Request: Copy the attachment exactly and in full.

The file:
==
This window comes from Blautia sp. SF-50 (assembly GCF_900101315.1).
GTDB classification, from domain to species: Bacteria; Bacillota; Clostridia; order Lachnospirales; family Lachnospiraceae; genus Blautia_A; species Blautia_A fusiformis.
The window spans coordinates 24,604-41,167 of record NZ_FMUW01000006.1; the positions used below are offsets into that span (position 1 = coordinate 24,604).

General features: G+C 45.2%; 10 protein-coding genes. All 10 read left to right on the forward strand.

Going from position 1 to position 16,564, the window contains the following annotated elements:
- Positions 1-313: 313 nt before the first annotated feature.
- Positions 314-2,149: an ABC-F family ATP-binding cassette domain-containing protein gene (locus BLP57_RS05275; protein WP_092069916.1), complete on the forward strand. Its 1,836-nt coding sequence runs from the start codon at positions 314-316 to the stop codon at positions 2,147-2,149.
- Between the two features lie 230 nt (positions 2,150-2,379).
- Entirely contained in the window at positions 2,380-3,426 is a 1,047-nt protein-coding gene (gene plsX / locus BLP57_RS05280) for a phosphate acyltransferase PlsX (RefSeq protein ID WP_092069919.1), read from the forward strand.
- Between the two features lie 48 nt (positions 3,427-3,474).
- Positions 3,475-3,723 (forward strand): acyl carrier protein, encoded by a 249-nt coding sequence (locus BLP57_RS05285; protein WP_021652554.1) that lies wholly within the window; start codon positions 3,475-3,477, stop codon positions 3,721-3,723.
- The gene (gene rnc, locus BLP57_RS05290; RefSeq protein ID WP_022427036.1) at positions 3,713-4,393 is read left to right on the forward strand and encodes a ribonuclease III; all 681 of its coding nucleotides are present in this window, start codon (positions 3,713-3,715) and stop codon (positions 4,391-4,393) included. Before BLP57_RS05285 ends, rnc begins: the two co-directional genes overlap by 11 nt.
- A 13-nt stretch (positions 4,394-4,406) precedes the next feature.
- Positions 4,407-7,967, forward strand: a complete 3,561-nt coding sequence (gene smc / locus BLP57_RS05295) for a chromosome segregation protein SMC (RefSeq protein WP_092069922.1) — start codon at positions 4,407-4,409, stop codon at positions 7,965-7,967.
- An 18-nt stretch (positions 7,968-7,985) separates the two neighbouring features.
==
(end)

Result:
This window comes from Blautia sp. SF-50 (assembly GCF_900101315.1).
GTDB classification, from domain to species: Bacteria; Bacillota; Clostridia; order Lachnospirales; family Lachnospiraceae; genus Blautia_A; species Blautia_A fusiformis.
The window spans coordinates 24,604-41,167 of record NZ_FMUW01000006.1; the positions used below are offsets into that span (position 1 = coordinate 24,604).

General features: G+C 45.2%; 10 protein-coding genes. All 10 read left to right on the forward strand.

Going from position 1 to position 16,564, the window contains the following annotated elements:
- Positions 1-313: 313 nt before the first annotated feature.
- Positions 314-2,149: an ABC-F family ATP-binding cassette domain-containing protein gene (locus BLP57_RS05275; protein WP_092069916.1), complete on the forward strand. Its 1,836-nt coding sequence runs from the start codon at positions 314-316 to the stop codon at positions 2,147-2,149.
- Between the two features lie 230 nt (positions 2,150-2,379).
- Entirely contained in the window at positions 2,380-3,426 is a 1,047-nt protein-coding gene (gene plsX / locus BLP57_RS05280) for a phosphate acyltransferase PlsX (RefSeq protein ID WP_092069919.1), read from the forward strand.
- Between the two features lie 48 nt (positions 3,427-3,474).
- Positions 3,475-3,723 (forward strand): acyl carrier protein, encoded by a 249-nt coding sequence (locus BLP57_RS05285; protein WP_021652554.1) that lies wholly within the window; start codon positions 3,475-3,477, stop codon positions 3,721-3,723.
- The gene (gene rnc, locus BLP57_RS05290; RefSeq protein ID WP_022427036.1) at positions 3,713-4,393 is read left to right on the forward strand and encodes a ribonuclease III; all 681 of its coding nucleotides are present in this window, start codon (positions 3,713-3,715) and stop codon (positions 4,391-4,393) included. Before BLP57_RS05285 ends, rnc begins: the two co-directional genes overlap by 11 nt.
- A 13-nt stretch (positions 4,394-4,406) precedes the next feature.
- Positions 4,407-7,967, forward strand: a complete 3,561-nt coding sequence (gene smc / locus BLP57_RS05295) for a chromosome segregation protein SMC (RefSeq protein WP_092069922.1) — start codon at positions 4,407-4,409, stop codon at positions 7,965-7,967.
- An 18-nt stretch (positions 7,968-7,985) separates the two neighbouring features.